Cross-country skiing at Soldier Hollow
2002 Olympic Drive, Midway
Soldier Hollow hosted the games’ biathlon, cross-country and Nordic combined cross-country events, as well as the Paralympics biathlon and cross-country events. The 134-acre venue, completed in 2000, was created specifically for the 2002 Olympics. Since the games, Soldier Hollow has hosted national and international ski racing and biathlon championships, the world’s largest sheepdog championship and the North American Unicycle Championships. Soldier Hollow is believed to be the only self-sustaining Olympic venue. Its Competition Center now houses the K-6 Soldier Hollow Charter School, and its 19 miles of groomed Nordic trails, lodge, biathlon range and tow-serviced tubing hill are available for public use.
Curling at the Ice Sheet at Ogden
4390 Harrison Blvd., Ogden
Also known as the Weber County Ice Sheet, the Ice Sheet at Ogden was the Olympic Games’ second-ever official curling venue, as curling events had only just been introduced to the games in 1998. Prior to the 2002 Winter Games, the Ice Sheet at Ogden hosted several World Curling Federation-sanctioned events, as well as regional curling, hockey and figure-skating events. Today, the venue, which is owned by Weber State University and leased by the Utah Sports Authority, is home to the junior league Ogden Mustangs and offers public skating, figure skating, speed skating and curling, as well as figure-skating lessons.
Speed Skating at the Utah Olympic Oval
5662 S. 4800 West, Kearns,
Like Soldier Hollow, the Utah Olympic Oval was built specifically for the 2002 Games. The venue hosted the long-track speed skating events, and thanks to its elevation-induced low air resistance, all 10 speed-skating events held here set Olympic records—hence the one-time tagline “Fastest Ice on Earth.” The venue is now managed by the Utah Olympic Legacy Foundation, a nonprofit 501(c)(3) organization that strives to preserve Utah’s Olympic legacy and engage people in winter sport. The venue still hosts local, national and international competitions and has seen 10 world records shattered on its ice. In addition to hosting speed skating competitions, the Olympic Oval offers public skating, cosmic curling and figure-skating and hockey lessons.
Bobsledding and ski-jumping at Utah Olympic Park
3419 Olympic Parkway, Park City,
The Utah Olympic Park, the third of three venues built specifically for the 2002 Olympics, was under construction for nearly a decade. The 389-acre park hosted the bobsled, skeleton, luge and ski jumping events, and 14 years later, it’s still an active Official U.S. Olympic Training site, serving everyone from elite world-class athletes to local youth. Like the Olympic Oval, the park is now managed by the Utah Olympic Legacy Foundation and is financially supported by ticket sales and donations—the latter contributed new ramps, a deeper aerials training pool, and a permanent free-solo climbing wall in 2015. The public can visit the UOP year-round for piloted bobsled rides and a range of exciting events, including national and international bobsled, skeleton, luge and ski jumping comps, the Red Bull 400 and the Psicobloc Masters Series. In the summer, the venue is a popular destination for zip lining, alpine sliding, free solo climbing and adventure courses.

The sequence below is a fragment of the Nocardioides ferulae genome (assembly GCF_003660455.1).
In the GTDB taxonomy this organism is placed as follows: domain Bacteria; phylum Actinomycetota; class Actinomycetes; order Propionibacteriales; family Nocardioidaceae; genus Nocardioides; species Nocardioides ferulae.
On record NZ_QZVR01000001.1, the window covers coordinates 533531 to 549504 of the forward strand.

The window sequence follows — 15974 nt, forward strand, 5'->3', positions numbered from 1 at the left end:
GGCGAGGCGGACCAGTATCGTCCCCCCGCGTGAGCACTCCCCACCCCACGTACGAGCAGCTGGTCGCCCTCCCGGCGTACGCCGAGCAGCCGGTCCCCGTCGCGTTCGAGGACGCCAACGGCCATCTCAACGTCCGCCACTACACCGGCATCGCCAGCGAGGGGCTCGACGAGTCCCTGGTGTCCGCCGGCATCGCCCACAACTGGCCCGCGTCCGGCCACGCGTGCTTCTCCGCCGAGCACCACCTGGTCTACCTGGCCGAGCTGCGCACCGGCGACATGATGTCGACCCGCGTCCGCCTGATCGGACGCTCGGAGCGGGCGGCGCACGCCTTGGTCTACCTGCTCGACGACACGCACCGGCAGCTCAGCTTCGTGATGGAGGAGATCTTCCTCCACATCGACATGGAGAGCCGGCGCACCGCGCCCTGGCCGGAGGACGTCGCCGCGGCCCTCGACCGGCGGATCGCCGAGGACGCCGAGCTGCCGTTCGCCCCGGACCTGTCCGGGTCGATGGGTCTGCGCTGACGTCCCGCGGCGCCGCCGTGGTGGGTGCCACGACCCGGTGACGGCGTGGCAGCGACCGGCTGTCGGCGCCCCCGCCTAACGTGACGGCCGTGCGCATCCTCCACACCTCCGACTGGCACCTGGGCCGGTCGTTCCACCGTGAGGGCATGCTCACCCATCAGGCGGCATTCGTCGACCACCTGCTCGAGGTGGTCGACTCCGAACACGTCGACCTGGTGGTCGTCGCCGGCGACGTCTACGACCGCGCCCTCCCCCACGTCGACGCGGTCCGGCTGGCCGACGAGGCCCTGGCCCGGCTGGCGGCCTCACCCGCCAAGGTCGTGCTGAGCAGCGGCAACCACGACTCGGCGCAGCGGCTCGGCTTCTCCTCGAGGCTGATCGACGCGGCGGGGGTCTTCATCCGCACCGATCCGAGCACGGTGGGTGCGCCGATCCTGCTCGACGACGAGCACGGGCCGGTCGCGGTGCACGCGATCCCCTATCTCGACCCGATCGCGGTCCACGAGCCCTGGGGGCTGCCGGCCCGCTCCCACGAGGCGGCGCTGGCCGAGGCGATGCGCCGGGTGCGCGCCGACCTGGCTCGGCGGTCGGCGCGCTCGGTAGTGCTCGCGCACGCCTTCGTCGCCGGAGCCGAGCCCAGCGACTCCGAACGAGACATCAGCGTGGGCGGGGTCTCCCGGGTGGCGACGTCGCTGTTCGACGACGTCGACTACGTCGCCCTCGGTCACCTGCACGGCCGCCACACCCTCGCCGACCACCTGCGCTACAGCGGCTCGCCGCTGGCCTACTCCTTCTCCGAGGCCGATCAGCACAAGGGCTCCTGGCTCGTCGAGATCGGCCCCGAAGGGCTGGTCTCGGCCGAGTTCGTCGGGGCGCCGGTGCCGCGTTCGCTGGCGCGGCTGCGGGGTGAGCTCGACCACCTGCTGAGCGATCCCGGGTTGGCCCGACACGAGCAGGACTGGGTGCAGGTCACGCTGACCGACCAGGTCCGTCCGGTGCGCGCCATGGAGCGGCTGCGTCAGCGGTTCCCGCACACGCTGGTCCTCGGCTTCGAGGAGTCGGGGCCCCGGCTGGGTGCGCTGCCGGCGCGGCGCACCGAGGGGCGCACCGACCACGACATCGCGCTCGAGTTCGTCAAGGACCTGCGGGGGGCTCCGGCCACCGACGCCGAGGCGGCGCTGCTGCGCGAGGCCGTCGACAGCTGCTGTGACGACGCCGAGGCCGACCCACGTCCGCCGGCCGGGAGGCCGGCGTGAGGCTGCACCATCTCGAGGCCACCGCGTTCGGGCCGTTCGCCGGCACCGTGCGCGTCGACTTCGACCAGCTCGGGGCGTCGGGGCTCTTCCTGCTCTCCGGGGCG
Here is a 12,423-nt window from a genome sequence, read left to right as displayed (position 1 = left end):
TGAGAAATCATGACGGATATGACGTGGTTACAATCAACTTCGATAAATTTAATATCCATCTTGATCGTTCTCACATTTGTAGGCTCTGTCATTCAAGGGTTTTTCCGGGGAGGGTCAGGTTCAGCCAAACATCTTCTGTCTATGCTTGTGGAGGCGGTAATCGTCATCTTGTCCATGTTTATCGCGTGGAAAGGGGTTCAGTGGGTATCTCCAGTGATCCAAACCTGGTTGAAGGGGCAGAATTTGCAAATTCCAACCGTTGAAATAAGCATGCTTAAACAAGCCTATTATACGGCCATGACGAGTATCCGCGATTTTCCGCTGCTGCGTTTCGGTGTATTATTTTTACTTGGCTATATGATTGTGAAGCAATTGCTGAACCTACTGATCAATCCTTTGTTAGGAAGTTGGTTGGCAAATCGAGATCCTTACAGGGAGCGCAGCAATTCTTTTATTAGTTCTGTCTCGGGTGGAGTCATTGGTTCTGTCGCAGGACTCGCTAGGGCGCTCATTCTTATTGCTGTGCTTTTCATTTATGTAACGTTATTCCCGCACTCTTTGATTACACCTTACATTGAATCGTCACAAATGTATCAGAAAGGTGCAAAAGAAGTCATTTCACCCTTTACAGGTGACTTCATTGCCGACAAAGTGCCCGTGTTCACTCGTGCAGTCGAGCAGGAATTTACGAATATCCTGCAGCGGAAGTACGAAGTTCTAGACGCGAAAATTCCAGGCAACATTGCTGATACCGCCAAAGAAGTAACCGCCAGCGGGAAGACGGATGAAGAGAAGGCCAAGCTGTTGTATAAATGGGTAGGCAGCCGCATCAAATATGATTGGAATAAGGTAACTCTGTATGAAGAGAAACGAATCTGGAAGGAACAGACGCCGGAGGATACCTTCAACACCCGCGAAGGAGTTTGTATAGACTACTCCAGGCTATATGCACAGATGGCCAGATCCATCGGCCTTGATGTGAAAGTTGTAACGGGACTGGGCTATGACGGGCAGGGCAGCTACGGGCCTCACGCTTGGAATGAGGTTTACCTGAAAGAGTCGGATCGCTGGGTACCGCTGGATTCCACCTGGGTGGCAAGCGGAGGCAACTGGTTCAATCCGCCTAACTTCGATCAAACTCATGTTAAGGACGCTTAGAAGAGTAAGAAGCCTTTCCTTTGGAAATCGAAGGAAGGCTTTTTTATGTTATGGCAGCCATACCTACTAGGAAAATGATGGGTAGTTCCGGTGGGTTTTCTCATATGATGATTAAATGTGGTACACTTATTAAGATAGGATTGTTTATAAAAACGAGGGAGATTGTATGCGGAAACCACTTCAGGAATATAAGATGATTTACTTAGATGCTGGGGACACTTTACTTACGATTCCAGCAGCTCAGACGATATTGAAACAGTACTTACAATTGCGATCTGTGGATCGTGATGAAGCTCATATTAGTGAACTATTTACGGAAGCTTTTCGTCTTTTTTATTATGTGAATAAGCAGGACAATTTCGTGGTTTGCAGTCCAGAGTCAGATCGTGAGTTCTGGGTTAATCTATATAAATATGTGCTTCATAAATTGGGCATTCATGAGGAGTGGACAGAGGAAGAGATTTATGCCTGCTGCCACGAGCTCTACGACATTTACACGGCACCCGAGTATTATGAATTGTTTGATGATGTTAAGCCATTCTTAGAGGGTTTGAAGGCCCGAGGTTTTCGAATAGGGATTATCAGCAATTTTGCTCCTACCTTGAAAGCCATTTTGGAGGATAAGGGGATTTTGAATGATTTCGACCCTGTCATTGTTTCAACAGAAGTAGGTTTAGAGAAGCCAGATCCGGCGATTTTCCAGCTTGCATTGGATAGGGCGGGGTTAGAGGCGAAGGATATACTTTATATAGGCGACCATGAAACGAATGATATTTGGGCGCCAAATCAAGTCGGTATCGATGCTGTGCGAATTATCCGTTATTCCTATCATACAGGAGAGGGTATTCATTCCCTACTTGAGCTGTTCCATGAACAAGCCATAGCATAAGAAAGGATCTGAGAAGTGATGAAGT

What’s Become of the Other Venues?
Main Media Center
What was the press and broadcasting center during the games is now the Salt Palace Convention Center. As Salt Lake City’s flagship meeting and convention venue, it is the biannual site of both the Outdoor Retailer Convention and Salt Lake Comic Con.
Olympic Medals Plaza
The site of medal presentations and Olympic celebration concerts during the games has now been returned to its former glory as an LDS Church-owned parking lot. (The plaza’s centerpiece, the Hoberman Arch, was relocated to Rice-Eccles Stadium after the games, then moved to an impound lot where several pieces were stolen.)
Located at Historic Fort Douglas on the University of Utah campus, the village housed athletes, coaches and other officials during the games. The buildings are now used as University of Utah student housing.
Park City Main StreetThis pedestrian-only celebration and entertainment area during the games was reopened to traffic after the games. It soon returned to its status as a historic shopping and dining destination for tourists and locals.
Rice–Eccles Olympic Stadium
The University of Utah’s Rice stadium was massively renovated for use as the site of the opening and closing ceremonies, upping its seating capacity from 38,000 to 50,000. It’s now home to the University of Utah Utes Pac-12 football team and host to major events such as the Nitro World Games.
Salt Lake Olympic Square
The pedestrian-only, multi-block hub of downtown Salt Lake that encompassed the Olympic Medals Plaza, the Salt Lake Ice Center and the Olympic Superstore is now the site of Vivint Smart Home Arena, the Salt Palace Convention Center and Abravanel Hall.